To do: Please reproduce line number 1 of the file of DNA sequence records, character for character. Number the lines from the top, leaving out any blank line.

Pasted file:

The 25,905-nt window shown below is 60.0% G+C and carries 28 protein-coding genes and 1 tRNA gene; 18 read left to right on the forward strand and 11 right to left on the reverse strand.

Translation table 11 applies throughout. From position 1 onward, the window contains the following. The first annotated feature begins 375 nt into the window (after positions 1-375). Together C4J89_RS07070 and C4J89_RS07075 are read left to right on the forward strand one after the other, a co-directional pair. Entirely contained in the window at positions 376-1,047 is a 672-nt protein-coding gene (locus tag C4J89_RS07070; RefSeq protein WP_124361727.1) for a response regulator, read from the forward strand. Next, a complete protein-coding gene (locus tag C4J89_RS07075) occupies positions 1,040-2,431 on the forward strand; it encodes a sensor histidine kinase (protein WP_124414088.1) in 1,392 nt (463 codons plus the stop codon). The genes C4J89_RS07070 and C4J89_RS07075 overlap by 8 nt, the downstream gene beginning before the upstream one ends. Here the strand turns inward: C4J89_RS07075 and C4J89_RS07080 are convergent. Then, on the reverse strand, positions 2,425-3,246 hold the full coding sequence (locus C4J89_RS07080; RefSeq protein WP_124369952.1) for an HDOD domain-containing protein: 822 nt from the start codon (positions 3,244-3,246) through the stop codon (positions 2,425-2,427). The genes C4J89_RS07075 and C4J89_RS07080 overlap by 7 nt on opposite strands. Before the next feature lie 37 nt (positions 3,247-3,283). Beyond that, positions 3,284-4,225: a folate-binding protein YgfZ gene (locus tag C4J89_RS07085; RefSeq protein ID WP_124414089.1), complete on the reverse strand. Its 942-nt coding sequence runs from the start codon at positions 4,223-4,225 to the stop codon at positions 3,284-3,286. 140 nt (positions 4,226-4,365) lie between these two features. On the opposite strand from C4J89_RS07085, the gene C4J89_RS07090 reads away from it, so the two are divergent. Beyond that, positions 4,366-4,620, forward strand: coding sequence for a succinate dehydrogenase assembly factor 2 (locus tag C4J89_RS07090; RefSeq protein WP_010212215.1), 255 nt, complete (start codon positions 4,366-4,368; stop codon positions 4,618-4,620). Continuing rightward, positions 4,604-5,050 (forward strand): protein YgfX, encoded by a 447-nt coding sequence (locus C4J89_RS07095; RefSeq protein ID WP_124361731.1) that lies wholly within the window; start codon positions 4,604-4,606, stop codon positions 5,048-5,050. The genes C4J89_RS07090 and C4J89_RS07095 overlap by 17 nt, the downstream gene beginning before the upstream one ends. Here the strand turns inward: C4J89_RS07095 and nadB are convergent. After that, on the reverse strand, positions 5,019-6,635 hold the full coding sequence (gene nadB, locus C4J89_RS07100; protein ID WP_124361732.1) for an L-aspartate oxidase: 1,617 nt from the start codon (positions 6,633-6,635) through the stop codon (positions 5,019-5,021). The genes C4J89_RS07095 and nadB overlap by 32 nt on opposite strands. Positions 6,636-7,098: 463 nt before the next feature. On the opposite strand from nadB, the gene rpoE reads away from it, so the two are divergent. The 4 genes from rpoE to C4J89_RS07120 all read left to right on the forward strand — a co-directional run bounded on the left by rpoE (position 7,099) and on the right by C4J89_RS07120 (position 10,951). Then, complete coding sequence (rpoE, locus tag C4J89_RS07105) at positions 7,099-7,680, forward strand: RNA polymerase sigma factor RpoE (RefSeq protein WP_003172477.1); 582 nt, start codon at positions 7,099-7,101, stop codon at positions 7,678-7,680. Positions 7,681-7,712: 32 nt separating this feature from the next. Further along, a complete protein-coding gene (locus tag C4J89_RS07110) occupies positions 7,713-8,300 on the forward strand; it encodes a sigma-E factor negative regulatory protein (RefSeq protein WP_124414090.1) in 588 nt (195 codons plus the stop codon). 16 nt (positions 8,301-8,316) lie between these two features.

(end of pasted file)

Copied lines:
The 25,905-nt window shown below is 60.0% G+C and carries 28 protein-coding genes and 1 tRNA gene; 18 read left to right on the forward strand and 11 right to left on the reverse strand.